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Australian Synchrotron

The Australian Synchrotron

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The Australian Synchrotron is a major research facility located in Clayton, a technology and innovation hub of southeast Melbourne.  It is one of Australia's most significant pieces of scientific infrastructure.

Scientific research and innovation using synchrotron light span hugely diverse areas of activity and has led to advances that bring benefits to Australia and internationally.

The Australian Synchrotron produces powerful beams of light that are used at individual experimental facilities to examine the molecular and atomic details of a wide range of materials. The advanced techniques are applied to research in many important areas including health and medical, food, environment, biotechnology, nanotechnology, energy, mining, agriculture, advanced materials and cultural heritage.

Experiments with synchrotron light offer several advantages over conventional techniques in terms of accuracy, quality, robustness and the level of detail that can be seen and collected, and are much faster than traditional methods.

More than 5000 researchers a year use synchrotron instruments. The facility has been directly involved in the generation of more than 3000 publications in refereed journals.

How it works

In simple terms, a synchrotron is a very large, circular, gigavolt technology about the size of a football field. From outside, the Australian Synchrotron, for example, looks like a roofed football stadium. But on the inside, it’s very different. Instead of grass and seating, there is a vast circular network of interconnecting tunnels and high tech apparatus.


Australian Synchrotron diagram

Synchrotrons use electrons to produce intense beams of light more than a million times brighter than the sun. The light is produced when high-energy electrons are forced to travel in a circular orbit inside the synchrotron tunnels by the ‘synchronised’ application of strong magnetic fields.

The electron beam travels just under the speed of light - about 299,792 kilometres a second. The intense light they produce is filtered and adjusted to travel into an experimental workstation, where light reveals the innermost, sub-macroscopic secrets of materials, from human tissue to plants to metals and more.

The synchrotron produces X-ray and infrared radiation that is channelled down long pipelines, known as beamlines, into a suite of scientific instruments.

There are different methods of using radiation to suit an investigation.  The types of instruments are broadly categorised by the way in which light is used: diffraction and scattering, spectroscopy and imaging. There are currently 10 operational beamlines with plans to expand the suite with an additional seven beamlines (Project BRIGHT).


In June 2001, the Victorian Government announced its decision to build a national synchrotron facility on land adjacent to Monash University. The Victorian Government committed to funding the synchrotron technology and a building to house the facility. Beamline capital funding came from partners such as research institutions and state governments.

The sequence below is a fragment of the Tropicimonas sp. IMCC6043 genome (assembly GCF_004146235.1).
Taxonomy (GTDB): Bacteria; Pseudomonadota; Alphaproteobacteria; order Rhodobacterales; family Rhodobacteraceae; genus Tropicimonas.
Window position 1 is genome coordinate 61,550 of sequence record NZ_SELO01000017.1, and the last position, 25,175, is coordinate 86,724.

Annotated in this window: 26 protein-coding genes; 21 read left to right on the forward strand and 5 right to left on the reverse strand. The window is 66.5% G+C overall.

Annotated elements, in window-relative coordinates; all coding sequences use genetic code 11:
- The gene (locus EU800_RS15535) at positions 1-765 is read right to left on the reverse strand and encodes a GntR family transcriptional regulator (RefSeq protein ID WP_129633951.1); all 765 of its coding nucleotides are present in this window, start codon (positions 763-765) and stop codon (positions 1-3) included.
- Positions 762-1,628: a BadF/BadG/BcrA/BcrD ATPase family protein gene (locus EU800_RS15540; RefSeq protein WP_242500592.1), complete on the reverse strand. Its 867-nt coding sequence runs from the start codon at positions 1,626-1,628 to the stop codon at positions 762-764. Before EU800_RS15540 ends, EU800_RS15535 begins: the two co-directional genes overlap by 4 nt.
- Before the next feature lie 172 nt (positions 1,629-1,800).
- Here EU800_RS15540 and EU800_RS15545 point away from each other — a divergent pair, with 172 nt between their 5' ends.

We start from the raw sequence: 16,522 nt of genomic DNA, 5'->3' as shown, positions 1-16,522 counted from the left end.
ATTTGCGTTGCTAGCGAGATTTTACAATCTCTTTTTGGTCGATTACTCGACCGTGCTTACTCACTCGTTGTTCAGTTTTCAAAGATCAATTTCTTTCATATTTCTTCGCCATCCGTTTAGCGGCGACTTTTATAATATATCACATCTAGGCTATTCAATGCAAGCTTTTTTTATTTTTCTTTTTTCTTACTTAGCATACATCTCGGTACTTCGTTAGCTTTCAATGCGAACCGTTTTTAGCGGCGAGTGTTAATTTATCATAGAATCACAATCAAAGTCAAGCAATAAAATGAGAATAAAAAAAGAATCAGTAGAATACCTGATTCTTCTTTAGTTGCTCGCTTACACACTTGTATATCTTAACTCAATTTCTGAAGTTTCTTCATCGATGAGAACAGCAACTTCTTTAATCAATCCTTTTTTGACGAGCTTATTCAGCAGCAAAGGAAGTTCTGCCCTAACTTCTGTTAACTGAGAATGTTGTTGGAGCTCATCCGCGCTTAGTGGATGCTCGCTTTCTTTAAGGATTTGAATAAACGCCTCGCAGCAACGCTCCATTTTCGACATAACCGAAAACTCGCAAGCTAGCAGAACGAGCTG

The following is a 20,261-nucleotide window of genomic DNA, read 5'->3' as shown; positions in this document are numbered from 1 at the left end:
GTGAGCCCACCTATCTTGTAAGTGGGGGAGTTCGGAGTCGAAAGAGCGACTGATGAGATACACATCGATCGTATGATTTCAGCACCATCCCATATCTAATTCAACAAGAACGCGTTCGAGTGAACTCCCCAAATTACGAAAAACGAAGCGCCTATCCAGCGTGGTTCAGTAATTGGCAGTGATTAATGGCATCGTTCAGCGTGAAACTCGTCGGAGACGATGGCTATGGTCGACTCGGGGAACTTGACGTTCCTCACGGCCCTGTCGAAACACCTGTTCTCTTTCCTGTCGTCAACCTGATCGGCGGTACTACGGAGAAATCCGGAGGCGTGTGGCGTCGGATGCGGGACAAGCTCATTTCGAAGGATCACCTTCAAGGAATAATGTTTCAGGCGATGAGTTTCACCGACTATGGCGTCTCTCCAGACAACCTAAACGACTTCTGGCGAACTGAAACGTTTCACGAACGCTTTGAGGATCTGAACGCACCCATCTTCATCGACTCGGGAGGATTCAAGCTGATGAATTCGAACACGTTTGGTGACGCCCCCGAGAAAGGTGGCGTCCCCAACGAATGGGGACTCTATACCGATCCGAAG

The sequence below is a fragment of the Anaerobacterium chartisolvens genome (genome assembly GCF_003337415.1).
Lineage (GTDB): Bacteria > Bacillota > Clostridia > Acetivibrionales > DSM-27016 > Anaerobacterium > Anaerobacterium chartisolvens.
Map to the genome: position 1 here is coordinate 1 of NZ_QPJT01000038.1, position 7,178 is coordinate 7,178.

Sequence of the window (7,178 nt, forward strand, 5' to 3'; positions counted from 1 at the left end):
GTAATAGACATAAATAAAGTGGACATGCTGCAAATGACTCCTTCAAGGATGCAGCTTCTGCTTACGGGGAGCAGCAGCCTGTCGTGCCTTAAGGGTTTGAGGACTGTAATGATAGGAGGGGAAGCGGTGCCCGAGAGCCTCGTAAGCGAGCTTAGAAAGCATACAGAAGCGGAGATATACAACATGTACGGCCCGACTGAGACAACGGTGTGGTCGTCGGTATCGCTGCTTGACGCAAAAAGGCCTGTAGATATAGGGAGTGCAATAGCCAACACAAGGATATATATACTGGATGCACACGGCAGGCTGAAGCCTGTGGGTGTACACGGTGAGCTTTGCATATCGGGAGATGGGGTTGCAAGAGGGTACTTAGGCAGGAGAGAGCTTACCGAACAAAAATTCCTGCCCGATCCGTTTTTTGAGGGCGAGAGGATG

In June 2006, the Australian Synchrotron project reached a major milestone with engineers and scientists achieving ‘first light’, confirming that the machine was working as planned.

Since commencing operations in 2007 the Australian Synchrotron has demonstrated that it is arguably one of the most successful scientific user facilities, bringing benefits to over 5000 researchers a year from academia, medical research institutes, government and other research organisations and industry.

In 2013 ANSTO became the new operator of the Australian Synchrotron, which brought together two of the nation’s most significant pieces of scientific infrastructure to advance science outcomes for the nation. ANSTO operates the OPAL multipurpose reactor in Sydney.  

Through Project BRGHT, ANSTO has, to date, secured $80.2 million in new funding to expand the research capabilities of the Australian Synchrotron over the next decade. The new funding will expand the number of beamlines from 10 to as many as 19, increasing research output significantly.

1 million times

 Brighter than the sun

216 metres

The circumference of the storage ring 


Research visits per year


What is synchrotron light?

After electrons are accelerated to velocities close to the speed of light, they are forced to change direction under a magnetic field.


Fundamental and applied research conducted at the Australian Synchrotron brings improvements in human health, leads to the development of new materials and technologies,  contributes to environmental sustainability and solves problems for industry.

The specialised techniques have applications in in advanced materials, agriculture biomedicine, defence science, environmental sustainability, food and food technology, forensic science, energy industry, mining, cultural heritage, planetary science, and electronics, among many others. A specialised team of physicists at the Australian Synchrotron also undertake research in accelerator science and develop accelerator systems in a broad range of areas, including feedback systems to modelling future linear collider accelerators. and the design of novel future light sources for precision particle physics measurements.